The Asus ROG GT51CA has a weird ROG Band wearable that unlocks a hidden hard drive

The ROG Band wristband can also activate overclocking.

Asus didn’t want to be left out of the wearable tech craze with its latest Republic of Gamers desktop.

The ROG GT51CA has all the trimmings you’d expect from a high-end gaming rig, including up to a 6th-generation (Skylake) Intel Core i7-6700K processor, support for an Nvidia GeForce GTX Titan X graphics card, dual 512GB M.2 PCIe RAID 0 solid state drives, up to 64GB of DDR4 memory overclocked to 2,800MHz, and a multi-zone thermal solution with liquid cooling. The case is pretty slick as well, looking vaguely like an evil robot, with a special lighting mode that activates while the system is overclocked.

But what really makes the ROG GT51CA stand out—for better or worse—is the included ROG Band, which you’re supposed to wear on your wrist. Waving the band in front of the desktop unlocks the Shadow Drive, a hidden partition where you can stash confidential data. The band can activate the system’s overclocking as well.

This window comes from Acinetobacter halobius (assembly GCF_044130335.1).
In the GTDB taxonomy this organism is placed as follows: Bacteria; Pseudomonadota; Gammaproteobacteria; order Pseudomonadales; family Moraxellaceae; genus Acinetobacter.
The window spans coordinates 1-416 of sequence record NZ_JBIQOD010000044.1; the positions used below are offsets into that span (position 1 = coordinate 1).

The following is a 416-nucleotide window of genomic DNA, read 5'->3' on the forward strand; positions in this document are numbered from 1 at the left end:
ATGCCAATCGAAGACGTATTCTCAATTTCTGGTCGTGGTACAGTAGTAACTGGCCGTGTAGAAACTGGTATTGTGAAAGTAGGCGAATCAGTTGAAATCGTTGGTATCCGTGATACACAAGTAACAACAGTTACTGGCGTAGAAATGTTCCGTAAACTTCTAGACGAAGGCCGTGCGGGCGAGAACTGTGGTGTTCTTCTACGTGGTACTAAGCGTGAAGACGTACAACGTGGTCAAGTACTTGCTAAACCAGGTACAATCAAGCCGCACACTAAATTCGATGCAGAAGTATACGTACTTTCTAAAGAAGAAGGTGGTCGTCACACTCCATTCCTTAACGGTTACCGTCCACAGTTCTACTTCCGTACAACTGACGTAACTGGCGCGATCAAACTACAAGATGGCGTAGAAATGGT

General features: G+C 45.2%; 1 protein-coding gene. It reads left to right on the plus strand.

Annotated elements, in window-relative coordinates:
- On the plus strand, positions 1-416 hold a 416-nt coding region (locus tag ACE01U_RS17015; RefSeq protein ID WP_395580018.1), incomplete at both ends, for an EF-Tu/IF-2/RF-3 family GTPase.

Does the ROG Band serve any purpose while you’re away from your desk? In theory, the NFC chip inside could be used for phone unlocking or home automation. But out of the box, it’s just another way to interact with the PC, with no fitness tracking, notifications, or any other features you’d expect from a wrist-worn wearable in 2016.

Odder still, the NFC sensor the ROG GT51CA needs to communicate with the ROG Band is optional. The product information Asus provided for the ROG GT51CA doesn't say whether the ROG Band, too, is optional. Given that we don't have pricing or retail availability for the system or any accessories, you’ll have some time to think over your level of commitment to wearable gaming tech.

Why this matters: In all honesty, remembering to strap on a wristband is probably going to be less convenient than remembering a password, and push-button overclocking would be a far better solution than NFC-based hand-waving. Still, the underlying idea of a gamer-centric wearable has some potential. Maybe next time Asus can hook up with Razer or another wearable device maker on something that’s a bit more versatile.

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Jared Newman

PC World (US online)
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